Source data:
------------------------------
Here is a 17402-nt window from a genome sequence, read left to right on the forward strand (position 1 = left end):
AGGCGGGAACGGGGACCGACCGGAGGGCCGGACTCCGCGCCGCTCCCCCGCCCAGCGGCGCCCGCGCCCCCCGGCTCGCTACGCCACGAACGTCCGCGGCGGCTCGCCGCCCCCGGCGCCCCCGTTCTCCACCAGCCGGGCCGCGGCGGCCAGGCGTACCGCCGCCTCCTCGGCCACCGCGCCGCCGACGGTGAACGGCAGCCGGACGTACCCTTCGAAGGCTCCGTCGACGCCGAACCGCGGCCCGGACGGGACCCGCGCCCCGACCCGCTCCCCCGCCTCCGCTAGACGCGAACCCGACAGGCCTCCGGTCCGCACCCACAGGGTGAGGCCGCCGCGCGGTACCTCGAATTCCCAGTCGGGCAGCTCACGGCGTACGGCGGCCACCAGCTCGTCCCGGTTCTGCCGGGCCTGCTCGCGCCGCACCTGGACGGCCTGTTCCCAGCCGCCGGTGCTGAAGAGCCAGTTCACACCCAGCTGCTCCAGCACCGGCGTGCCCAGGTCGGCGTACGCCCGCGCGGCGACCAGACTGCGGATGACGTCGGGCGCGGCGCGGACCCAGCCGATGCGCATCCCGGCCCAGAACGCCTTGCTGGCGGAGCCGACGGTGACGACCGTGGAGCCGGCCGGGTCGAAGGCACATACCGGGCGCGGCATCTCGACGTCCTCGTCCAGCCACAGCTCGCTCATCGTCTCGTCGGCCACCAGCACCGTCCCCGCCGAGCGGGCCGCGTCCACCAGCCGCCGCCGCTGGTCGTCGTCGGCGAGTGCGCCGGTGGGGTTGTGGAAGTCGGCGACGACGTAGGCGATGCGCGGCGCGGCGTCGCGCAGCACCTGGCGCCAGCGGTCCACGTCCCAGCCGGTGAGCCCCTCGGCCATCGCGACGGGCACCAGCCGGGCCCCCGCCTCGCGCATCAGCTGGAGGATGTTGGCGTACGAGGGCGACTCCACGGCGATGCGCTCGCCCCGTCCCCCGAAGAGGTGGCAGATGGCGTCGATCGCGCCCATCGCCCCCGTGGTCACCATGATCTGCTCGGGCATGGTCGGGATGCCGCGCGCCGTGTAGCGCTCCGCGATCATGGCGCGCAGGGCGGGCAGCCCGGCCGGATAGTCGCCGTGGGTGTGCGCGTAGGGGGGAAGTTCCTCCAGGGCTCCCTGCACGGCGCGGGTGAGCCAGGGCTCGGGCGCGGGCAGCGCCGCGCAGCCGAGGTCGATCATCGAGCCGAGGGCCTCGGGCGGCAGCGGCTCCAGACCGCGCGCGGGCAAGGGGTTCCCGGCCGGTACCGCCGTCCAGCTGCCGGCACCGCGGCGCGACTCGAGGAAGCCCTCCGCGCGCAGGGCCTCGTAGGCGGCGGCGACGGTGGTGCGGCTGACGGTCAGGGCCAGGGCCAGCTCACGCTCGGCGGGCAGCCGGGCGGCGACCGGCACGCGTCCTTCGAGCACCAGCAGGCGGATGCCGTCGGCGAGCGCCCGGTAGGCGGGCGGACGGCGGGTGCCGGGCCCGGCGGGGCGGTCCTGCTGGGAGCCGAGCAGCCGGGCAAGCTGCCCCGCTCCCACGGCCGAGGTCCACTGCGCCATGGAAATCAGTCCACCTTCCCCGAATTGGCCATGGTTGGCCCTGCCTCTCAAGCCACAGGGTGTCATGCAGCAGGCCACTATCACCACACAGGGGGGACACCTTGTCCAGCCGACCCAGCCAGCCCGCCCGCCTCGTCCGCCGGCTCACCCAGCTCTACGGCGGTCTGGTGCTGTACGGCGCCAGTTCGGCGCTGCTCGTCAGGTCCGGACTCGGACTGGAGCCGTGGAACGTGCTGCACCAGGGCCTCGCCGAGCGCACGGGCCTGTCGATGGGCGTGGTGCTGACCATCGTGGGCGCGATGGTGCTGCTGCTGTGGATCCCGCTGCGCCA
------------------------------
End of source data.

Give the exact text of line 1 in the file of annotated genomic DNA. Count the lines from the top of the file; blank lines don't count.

Here is a 17402-nt window from a genome sequence, read left to right on the forward strand (position 1 = left end):